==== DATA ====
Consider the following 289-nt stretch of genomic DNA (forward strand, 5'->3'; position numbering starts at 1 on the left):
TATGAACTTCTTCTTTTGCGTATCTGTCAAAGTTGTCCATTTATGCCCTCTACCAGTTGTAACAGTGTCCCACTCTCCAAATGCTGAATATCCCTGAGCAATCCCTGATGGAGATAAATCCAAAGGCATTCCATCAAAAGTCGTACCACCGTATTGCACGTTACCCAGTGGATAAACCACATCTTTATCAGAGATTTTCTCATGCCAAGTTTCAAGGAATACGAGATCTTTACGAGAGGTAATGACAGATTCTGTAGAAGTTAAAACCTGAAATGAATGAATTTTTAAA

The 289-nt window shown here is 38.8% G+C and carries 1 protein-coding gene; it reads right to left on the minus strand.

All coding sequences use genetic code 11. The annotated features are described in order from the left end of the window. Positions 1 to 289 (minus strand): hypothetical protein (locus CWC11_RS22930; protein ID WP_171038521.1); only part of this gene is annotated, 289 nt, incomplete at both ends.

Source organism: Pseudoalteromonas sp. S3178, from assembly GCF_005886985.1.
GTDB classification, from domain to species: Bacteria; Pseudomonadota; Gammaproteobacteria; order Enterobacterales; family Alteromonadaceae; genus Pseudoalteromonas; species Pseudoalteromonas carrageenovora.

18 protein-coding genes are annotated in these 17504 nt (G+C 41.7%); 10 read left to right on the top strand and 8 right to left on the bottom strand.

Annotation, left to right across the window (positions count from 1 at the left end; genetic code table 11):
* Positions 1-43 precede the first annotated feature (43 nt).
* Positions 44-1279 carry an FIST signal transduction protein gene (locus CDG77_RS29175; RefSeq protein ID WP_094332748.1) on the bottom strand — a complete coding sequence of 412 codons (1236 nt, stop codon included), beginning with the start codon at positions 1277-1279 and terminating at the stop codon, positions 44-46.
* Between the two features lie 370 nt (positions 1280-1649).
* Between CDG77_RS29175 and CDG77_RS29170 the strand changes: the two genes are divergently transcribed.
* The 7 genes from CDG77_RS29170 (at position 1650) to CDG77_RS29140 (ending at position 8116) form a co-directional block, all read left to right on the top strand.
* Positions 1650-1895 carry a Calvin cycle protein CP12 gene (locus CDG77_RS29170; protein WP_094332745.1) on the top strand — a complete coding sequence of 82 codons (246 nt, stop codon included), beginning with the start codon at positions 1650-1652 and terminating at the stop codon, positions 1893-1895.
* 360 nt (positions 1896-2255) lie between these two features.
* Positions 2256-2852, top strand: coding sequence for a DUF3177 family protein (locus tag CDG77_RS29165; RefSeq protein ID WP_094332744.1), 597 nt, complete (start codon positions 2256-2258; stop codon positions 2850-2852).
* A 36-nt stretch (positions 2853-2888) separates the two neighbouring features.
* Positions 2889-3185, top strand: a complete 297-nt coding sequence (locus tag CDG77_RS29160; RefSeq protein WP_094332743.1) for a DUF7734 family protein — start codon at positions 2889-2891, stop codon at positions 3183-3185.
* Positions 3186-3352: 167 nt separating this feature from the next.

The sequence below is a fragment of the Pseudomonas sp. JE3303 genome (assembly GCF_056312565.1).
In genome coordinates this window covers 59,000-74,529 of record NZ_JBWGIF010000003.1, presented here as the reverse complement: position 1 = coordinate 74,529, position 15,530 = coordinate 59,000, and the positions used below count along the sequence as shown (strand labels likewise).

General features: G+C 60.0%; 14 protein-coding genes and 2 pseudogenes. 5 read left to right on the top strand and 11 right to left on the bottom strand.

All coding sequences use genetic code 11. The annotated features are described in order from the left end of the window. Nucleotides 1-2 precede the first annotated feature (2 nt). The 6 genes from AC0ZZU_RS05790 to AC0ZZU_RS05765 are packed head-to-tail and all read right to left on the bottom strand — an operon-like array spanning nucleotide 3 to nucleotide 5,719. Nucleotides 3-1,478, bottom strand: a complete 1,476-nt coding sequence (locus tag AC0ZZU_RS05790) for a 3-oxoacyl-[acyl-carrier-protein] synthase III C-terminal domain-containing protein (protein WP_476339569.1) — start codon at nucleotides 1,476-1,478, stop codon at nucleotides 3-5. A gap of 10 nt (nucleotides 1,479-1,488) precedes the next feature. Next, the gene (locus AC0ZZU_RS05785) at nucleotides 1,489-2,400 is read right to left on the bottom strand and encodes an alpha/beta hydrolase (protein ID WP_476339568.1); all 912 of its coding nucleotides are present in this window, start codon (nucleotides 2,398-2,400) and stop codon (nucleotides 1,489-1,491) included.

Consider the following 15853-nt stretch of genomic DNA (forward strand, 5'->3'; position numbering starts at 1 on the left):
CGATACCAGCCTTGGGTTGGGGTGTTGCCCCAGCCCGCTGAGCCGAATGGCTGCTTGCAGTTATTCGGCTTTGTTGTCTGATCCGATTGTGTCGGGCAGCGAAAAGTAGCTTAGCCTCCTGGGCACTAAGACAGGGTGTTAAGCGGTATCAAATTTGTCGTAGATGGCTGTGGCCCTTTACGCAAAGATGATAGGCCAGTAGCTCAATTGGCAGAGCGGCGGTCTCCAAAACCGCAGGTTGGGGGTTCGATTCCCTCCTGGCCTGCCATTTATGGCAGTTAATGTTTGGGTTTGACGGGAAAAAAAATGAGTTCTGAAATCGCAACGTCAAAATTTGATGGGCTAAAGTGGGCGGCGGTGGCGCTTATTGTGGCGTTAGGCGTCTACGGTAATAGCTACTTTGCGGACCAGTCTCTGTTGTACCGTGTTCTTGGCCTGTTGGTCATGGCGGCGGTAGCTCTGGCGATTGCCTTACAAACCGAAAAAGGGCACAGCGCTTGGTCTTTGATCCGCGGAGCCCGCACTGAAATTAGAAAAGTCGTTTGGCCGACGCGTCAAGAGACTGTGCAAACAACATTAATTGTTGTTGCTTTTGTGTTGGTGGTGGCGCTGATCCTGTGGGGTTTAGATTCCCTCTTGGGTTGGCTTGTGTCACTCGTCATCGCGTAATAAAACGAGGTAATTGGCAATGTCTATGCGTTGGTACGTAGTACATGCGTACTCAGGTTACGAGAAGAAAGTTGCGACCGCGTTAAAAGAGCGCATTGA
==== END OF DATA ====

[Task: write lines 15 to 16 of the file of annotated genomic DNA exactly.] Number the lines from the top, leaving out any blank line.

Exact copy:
* 360 nt (positions 1896-2255) lie between these two features.
* Positions 2256-2852, top strand: coding sequence for a DUF3177 family protein (locus tag CDG77_RS29165; RefSeq protein ID WP_094332744.1), 597 nt, complete (start codon positions 2256-2258; stop codon positions 2850-2852).